Awards and Social Session

(1) Awards Luncheon – Howery Award, Going to Bat Award

Friday, August 24, 2018 12:50 PM - 2:20 PM

The Victor I. Howery Memorial Award is given each year to an individual who has made significant contributions to the rural mental health field.

The Howery Award this year will be presented to Lori Irvine. Lori is the Executive Director for the North Center Missouri Mental Health Center in Trenton, MO. This agency provides an array of behavioral health services across nine rural counties in that state, and as Executive Director, Lori has facilitated a variety of services that focus on improving this rural region. In addition to being the ED of NCMMH, she has diligently served as a board member for the National Association for Rural Mental Health over 10 years and in this capacity, has shown great leadership and wisdom, and earned the respect and admiration of board members along with the general membership of NARMH. Lori has for many years represented the best of what NARMH represents; dedication to the behavioral health of rural residents, a focus on developing and implementing effective policies, and continuing to find new and innovative ways to respond to human need.

The Going to Bat Award is given to an individual who has been a strong voice and advocate for rural mental health. The award is being presented to Harold Kudler, MD. From 2002 to 2014, Harold supported Veterans Integrated Network 6 (VISN 6) in various capacities including Mental Health Coordinator (2002-2010), Associate Director of VISN 6 Mental Illness Research, Education, and Clinical Center (MIRECC), and VISN 6 Rural Health Clinical lead. As the Rural Health Clinical Lead, Harold developed and disseminated best practices in support of Rural Veterans. He has been actively involved in establishing DOD/VA/State and Community Partnerships in support of combat veterans and their families in North Carolina and Virginia and helps promote similar partnerships in other states in both rural and urban areas. As a researcher, educator, and innovator, Harold has gone to bat for rural mental health.

(2) Reception, Networking and Rural Arts Award

Friday, August 24, 2018 3:40 PM - 5:00 PM

Join us for a reception as we network and present the Rural Art Award. The Rural Arts Award is given annually to honor the life-long contributions of Peter G. (Pete) Beeson to both rural mental health and the rural arts.

The 2018 recipient of the NARMH Rural Arts Award is the New Orleans Musicians’ Clinic & Assistance Foundation (NOMC&AF). This organization provides comprehensive health services to residents of the City of New Orleans and surrounding areas for the last 20 years. NOMC&AF’s model of accepting walk-ins, same day appointments, accepting patients no matter their insurance status or ability to pay, and that at every visit patients are given a mental health assessment, is a remarkable example of breaking down barriers to access to quality care and mental health care, a common issue for rural and remote populations. Moreover, NOMC&AF’s creative and unique efforts in the area of mental health are evident in their program called YOU GOT THIS (YGT), which has a focus on outreach designed for expressive and performing arts to help calm suicidal thoughts, feelings, and plans by promoting optimal mental health self-care. The New Orleans Musicians’ Clinic & Assistance Foundation demonstrates an extraordinary intersection of arts and mental health that NARMH upholds as the essence of the Peter G. Beeson Rural Arts Award.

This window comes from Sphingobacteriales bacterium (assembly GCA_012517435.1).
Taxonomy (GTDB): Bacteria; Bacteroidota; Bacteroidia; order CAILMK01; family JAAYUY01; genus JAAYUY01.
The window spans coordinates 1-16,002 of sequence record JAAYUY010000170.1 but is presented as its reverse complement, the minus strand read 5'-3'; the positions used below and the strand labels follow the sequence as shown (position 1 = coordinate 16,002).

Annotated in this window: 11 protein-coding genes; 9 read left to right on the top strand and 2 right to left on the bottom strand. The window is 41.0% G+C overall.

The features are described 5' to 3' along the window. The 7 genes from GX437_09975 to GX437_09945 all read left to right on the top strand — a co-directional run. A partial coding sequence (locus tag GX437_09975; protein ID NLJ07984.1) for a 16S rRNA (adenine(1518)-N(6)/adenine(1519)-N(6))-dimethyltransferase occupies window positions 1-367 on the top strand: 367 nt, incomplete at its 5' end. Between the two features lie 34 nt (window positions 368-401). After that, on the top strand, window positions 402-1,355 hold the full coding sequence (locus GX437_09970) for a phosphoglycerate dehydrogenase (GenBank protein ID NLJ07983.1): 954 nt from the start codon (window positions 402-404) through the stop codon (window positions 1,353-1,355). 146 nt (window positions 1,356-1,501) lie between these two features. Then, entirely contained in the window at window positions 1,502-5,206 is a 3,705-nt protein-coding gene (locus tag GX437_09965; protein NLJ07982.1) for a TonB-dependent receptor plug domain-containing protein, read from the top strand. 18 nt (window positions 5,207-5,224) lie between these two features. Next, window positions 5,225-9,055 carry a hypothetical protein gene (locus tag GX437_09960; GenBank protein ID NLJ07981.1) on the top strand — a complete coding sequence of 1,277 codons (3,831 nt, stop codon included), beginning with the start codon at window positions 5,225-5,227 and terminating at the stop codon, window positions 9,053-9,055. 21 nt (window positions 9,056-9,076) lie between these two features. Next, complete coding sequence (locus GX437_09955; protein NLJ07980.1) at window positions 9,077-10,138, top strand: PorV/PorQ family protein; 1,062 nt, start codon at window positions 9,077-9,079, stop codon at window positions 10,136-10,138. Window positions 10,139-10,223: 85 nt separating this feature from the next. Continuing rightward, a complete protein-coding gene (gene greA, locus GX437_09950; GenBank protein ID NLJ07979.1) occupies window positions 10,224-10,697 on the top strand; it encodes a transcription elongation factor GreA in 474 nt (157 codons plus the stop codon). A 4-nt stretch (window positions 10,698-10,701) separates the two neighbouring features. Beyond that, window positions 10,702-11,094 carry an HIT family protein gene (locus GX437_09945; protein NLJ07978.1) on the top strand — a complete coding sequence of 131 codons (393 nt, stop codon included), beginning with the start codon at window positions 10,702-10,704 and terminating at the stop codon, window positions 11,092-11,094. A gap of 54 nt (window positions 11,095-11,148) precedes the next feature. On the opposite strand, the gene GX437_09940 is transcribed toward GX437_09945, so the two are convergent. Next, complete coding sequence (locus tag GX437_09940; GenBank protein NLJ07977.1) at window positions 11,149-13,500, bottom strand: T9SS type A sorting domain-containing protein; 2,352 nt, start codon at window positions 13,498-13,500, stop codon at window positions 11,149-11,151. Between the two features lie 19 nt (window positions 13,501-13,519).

(3) Continental Breakfast Buffet, NARMH Membership Meeting, and Ann Schumacher Award

Saturday, August 25, 2018 7:30 AM - 8:30 AM

Non-members as well as members are encouraged to join us for our annual membership meeting luncheon. This year, our membership meeting will highlight some of NARMH’s advocacy work as well as a few of the projects.

The Ann Schumacher Rural Clinical Practice Award is presented to an experienced practitioner who has demonstrated excellence, innovation, professional development and who has worked with domestic violence.

This year’s award will be presented to Perry Blankenship who is currently a school counselor and Project Aware Coordinator at the Sandy River Middle School in McDowell County, West Virginia. He is also an ordained and practicing chaplain. He grew up in McDowell County; the poorest county in West Virginia and one of the poorest counties in the United States. In the school system in which he works, nearly 100% of students are identified as living in poverty. He provides counseling services to 6th - 8th graders in the district, as well as others. Perry is a staunch supporter of improving rural behavioral health services, advocates for policy reform regarding care for children and youth and has been an invited speaker at national health agencies. Additionally, he is a combat-deployed Veteran who served during operation Desert Storm. He is a passionate and skilled clinician focused on helping others improve their lives and is also able to connect the dots between local, state, and federal policies and processes that connect issues regarding rural behavioral health issues and ties together how poverty and other systemic issues contribute to the broad problems.

(4) Networking at Local Restaurants

Saturday, August 25, 2018 4:00 PM - 7:00 PM

Meet in the lobby to travel together to local restaurants to network.